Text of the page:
James Webb Telescope

Scheduled to launch in 2014, the James Webb Telescope will be picking up where the Hubble left off.  Dubbed as the premier observatory of the next decade, it will serve thousands of astronomers worldwide and will study every phase in the history of our Universe. Formerly known as the "Next Generation Space Telescope", it was renamed to honor former NASA administrator James Webb.

That is a big mission statement considering that it encompasses everything from the very first luminous glowings after the Big Bang to the formation of solar systems capable of supporting life.


The Webb Space Telescope, or JWST, is an international collaboration between the European Space Agency, The Canadian Space Agency and NASA with Northrop Grummon acting as the primary contractor for it's construction. The Space Telescope Institute will be stepping in for the after launch phase.

Several innovative technologies will be used for 
The Webb Telescope. These include: 

  • A folding, segmented primary mirror that will adjust to it's operational configuration after launch.ultra-lightweight beryllium optics
  • Detectors capable of recording extremely weak signals
  • Microshutters that enable programmable object selection for the spectrograph.
  • Acryocooler for cooling the mid-IR detectors to 7K.

The beryllium mirror segments and science instruments are already under construction.  In July 2008 NASA confirmed the JWST project went into its implementation phase and the project conducted a major mission review in March 2010.

There will be four main instruments on JWST: 

The Near InfraRed Camera (NIRCam) - Provided by the University of Arizona, this camera will be able to image a large field of view and display high angular resolution.   It will cover a wavelength range of 0.6 - 5 micrometers using 10 mercury-cadmium-telluride (HgCdTe) detector arrays. In essence, it will provide an Optical Telescope Element wavefront sensor similar to an instan LASIK vision correction.  This camera will be able to detect the early phases of star and galaxy formation, mapping dark matter through gravitational lensing and study stellar populations of nearby galaxies

 The Near InfraRed Spectrograph (NIRSpec) - This technology will allow the Webb Telescope to obtain 100 simultaneous spectra in it's micro-electromechanical system called a "microshutter array." Each cells is barely as wide as a human hair and will have lids that open and close when a magnetic field is applied. Each cell can be controlled individually, allowing it to be opened or closed to view or block a portion of the sky. It will provide medium resolution spectroscopy over a wavelength range of 1 to 5 micrometer and a lower resolution spectroscopy of 0.6 to 5 micrometers.  What that means is that it will be able to shut out the surrounding light sources in order to capture objects so far away and so faint that we have not been able to see them.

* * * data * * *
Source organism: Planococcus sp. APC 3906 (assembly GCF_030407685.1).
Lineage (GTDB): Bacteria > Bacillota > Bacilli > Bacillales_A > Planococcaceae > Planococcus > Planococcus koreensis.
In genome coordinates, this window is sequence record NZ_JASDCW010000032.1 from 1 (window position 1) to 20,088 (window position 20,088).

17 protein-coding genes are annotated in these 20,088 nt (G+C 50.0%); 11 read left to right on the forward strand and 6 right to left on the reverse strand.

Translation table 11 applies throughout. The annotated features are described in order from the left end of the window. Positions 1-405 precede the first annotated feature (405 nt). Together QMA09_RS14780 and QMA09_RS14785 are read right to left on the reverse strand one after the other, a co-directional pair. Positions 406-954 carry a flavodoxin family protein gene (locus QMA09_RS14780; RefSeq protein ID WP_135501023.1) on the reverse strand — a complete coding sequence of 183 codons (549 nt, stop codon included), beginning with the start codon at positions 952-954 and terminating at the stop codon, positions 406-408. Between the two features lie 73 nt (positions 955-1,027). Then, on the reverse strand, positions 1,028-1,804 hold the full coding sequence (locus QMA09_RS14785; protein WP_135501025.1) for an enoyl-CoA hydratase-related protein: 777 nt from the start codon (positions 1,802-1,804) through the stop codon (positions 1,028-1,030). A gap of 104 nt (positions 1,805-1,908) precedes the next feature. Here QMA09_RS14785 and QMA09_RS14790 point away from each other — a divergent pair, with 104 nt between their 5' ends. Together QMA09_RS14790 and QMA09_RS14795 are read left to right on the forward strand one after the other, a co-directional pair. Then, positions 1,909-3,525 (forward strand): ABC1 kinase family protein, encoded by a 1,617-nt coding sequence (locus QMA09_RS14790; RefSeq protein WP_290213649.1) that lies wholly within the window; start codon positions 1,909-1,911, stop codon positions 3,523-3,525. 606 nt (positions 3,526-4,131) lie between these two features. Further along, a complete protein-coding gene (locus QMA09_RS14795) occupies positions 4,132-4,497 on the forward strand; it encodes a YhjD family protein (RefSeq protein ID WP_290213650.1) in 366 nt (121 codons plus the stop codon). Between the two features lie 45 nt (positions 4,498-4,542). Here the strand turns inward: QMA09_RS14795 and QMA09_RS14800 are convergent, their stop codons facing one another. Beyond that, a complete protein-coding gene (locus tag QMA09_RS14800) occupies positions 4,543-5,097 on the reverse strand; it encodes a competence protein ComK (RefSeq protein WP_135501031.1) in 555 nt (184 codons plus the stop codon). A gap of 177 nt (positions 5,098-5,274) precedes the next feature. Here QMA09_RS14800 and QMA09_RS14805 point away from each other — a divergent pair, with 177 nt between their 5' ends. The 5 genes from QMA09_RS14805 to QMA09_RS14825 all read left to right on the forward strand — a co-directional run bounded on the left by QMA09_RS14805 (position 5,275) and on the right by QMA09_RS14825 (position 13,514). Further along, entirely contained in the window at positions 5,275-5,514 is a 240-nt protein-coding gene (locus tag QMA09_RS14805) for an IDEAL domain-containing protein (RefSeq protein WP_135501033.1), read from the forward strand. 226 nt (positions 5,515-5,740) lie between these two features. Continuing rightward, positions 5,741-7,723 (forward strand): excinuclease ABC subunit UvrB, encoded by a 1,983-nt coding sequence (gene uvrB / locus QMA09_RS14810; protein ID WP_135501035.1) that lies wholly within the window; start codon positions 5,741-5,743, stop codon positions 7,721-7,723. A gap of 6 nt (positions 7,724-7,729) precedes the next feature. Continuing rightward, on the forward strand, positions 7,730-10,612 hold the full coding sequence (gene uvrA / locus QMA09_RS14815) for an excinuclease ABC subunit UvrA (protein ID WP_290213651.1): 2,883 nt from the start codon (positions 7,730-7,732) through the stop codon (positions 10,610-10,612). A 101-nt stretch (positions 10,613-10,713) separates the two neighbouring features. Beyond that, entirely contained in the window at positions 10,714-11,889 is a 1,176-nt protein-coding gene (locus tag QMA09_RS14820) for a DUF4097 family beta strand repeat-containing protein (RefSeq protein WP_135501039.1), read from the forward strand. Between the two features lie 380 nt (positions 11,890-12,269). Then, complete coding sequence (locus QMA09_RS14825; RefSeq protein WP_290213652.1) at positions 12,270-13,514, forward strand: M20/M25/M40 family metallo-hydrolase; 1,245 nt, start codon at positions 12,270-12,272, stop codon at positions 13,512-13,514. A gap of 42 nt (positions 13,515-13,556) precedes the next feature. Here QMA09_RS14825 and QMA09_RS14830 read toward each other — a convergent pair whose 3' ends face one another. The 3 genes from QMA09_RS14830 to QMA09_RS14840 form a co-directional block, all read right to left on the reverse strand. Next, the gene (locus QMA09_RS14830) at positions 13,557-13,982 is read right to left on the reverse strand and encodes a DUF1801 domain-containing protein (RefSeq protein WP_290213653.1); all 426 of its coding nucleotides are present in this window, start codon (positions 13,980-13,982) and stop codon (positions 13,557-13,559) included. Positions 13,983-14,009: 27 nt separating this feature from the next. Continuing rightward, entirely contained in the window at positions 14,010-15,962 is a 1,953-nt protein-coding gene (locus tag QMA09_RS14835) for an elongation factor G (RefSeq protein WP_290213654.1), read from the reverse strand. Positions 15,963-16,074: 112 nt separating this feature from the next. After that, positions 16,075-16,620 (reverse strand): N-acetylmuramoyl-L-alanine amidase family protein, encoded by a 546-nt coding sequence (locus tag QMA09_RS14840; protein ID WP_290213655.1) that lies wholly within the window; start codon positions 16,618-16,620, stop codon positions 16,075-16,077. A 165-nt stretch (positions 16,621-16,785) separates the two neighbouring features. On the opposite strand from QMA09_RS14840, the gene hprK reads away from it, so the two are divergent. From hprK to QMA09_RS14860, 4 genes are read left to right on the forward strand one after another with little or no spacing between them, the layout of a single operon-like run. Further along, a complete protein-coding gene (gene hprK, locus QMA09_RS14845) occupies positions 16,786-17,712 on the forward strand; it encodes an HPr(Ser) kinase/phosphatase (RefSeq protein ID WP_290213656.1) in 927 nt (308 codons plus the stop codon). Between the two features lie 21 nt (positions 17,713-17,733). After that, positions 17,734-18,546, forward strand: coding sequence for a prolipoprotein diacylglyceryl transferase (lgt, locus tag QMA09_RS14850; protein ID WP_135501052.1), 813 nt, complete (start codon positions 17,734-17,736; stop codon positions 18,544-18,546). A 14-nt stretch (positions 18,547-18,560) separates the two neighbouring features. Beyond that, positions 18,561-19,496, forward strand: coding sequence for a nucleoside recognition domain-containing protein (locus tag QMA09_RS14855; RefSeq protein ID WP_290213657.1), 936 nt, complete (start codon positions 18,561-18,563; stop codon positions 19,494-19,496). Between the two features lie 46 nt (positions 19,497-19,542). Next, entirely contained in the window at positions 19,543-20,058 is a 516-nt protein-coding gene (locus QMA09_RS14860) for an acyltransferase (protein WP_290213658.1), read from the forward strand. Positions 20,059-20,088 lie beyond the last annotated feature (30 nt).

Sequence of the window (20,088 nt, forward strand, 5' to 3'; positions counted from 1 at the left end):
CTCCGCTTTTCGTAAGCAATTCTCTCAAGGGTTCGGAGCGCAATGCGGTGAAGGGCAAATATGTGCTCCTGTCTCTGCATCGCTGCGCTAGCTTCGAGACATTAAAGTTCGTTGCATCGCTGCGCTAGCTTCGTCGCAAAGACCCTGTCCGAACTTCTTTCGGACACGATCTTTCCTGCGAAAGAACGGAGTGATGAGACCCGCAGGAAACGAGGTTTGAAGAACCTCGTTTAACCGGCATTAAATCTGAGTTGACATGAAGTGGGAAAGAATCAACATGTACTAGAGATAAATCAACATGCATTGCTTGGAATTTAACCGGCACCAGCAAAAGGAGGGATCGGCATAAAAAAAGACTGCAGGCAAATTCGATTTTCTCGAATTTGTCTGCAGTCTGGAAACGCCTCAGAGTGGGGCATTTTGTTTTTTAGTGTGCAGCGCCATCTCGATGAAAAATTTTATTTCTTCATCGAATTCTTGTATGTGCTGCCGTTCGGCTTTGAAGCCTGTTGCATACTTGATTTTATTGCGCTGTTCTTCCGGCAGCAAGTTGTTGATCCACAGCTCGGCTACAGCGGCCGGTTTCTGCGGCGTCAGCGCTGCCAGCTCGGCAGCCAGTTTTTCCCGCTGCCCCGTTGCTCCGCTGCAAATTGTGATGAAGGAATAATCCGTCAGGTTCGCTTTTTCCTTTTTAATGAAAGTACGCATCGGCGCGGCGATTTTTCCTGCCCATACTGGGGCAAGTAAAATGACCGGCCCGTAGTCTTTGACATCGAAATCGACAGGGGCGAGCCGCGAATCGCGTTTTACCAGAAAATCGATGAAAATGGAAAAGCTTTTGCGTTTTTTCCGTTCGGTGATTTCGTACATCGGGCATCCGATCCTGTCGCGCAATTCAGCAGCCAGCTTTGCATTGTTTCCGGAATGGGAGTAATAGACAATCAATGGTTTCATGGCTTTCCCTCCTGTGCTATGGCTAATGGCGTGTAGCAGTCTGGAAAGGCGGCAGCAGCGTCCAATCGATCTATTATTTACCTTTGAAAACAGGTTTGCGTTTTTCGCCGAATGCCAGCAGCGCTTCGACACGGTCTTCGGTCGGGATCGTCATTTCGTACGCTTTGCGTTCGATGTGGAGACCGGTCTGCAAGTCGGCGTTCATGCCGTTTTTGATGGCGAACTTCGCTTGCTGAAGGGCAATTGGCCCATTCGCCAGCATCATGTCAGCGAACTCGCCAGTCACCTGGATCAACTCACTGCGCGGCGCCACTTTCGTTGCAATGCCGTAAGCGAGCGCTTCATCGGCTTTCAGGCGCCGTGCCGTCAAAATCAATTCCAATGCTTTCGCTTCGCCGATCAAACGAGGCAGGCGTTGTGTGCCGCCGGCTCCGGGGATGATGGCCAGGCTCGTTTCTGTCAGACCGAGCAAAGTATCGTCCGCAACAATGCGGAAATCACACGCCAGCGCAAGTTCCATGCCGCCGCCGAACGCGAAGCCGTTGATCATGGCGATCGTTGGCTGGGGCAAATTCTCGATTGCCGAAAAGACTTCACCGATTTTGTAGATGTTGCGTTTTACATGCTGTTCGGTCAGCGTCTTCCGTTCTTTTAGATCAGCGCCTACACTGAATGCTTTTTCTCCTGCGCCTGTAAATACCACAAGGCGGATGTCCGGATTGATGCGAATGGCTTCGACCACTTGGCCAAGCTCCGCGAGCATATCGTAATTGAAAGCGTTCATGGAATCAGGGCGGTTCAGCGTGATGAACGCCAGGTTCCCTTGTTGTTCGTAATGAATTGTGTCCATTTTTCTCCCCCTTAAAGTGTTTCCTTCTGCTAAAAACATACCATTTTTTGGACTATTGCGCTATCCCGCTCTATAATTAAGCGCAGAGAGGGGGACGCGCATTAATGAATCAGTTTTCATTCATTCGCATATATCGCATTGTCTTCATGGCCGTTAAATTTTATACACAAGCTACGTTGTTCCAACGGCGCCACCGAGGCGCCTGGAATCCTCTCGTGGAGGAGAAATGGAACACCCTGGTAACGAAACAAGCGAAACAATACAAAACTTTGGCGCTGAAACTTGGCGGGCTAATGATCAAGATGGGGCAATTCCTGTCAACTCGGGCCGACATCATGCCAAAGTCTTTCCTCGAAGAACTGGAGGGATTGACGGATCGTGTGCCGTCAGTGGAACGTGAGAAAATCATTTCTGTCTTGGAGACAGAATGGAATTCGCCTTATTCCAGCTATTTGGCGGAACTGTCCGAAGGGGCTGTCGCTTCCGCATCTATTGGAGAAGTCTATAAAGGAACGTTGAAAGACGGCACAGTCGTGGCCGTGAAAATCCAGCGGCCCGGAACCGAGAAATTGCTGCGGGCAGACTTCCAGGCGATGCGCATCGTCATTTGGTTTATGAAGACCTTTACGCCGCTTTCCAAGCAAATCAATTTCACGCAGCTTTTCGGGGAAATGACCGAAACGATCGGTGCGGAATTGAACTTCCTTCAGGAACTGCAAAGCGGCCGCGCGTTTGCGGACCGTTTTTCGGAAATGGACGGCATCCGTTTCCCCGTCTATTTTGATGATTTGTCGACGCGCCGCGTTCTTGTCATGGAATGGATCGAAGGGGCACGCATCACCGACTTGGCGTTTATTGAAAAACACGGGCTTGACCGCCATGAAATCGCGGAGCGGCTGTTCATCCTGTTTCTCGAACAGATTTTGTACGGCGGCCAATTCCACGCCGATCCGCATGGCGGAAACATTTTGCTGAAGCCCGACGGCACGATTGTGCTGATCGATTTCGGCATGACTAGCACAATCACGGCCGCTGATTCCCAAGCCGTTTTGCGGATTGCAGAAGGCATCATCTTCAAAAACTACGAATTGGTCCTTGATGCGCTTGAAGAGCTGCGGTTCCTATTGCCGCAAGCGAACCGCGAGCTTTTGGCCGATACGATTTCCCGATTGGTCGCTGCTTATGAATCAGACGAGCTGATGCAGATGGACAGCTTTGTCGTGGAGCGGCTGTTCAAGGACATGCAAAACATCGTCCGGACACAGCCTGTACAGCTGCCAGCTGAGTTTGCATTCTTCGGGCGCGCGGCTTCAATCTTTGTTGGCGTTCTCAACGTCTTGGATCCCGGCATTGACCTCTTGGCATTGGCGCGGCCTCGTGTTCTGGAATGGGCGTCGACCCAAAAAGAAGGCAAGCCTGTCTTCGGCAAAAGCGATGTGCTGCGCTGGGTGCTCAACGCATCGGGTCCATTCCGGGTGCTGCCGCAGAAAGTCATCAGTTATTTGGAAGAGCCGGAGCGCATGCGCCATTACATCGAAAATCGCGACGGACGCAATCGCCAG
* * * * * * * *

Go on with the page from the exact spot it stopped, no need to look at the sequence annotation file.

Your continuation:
The Mid-InfraRed Instrument (MIRI) - Covering the wavelength range of 5 - 27 micrometer, it will be possible to  detect galaxies cal "Lyman Dropouts" because they are undetectably black at wavelengths shorter than what are needed to strip electron in the lowest orbits of hydrogen atoms which indicate the emergence of galaxies.  Older galaxies typically produce spectra three times greater than those detected by the MIRI.  MIRI will be able to probe obscured active galactic nuclei to determine the evolution of super massive black holes.  It will also probe how cold cloud cores collapse into stars previously hidden from our view.

The Fine Guidance Sensor Tunable Filter Camera (MIRSpec) - This is a wide-field, narrow-band camera which will provide imagery over a wavelength range of 1.6 to 4.9 micrometers, with a gap between 2.6 and 3.1 micrometers, via user-selected wavelengths and has a single HgCdTe detector array.

The  image below shows the Spitzer/MIPS image of a debis disk (left) comparing it to how the system might look to the MIRI camera (right).  Hopefully we will be able to find many more complex systems of this type using the MIRI.

These images illustrate the difference between the Spitzer Telescope (left) and the anticipated images that could be captured by the Webb Space Telescope.

    A model of the James Webb Telescope is on display at NASA's Goddard Space Flight Centre in Greenbelt, Maryland.


    There will be five main science themes for the JWST:
    • The End of the Dark Ages
    • First Light and Reionization
    • The Assembly of Galaxies
    • The Birth of Stars and Protoplanetary Systems
    • The Planetary Systems and the Origins of Life

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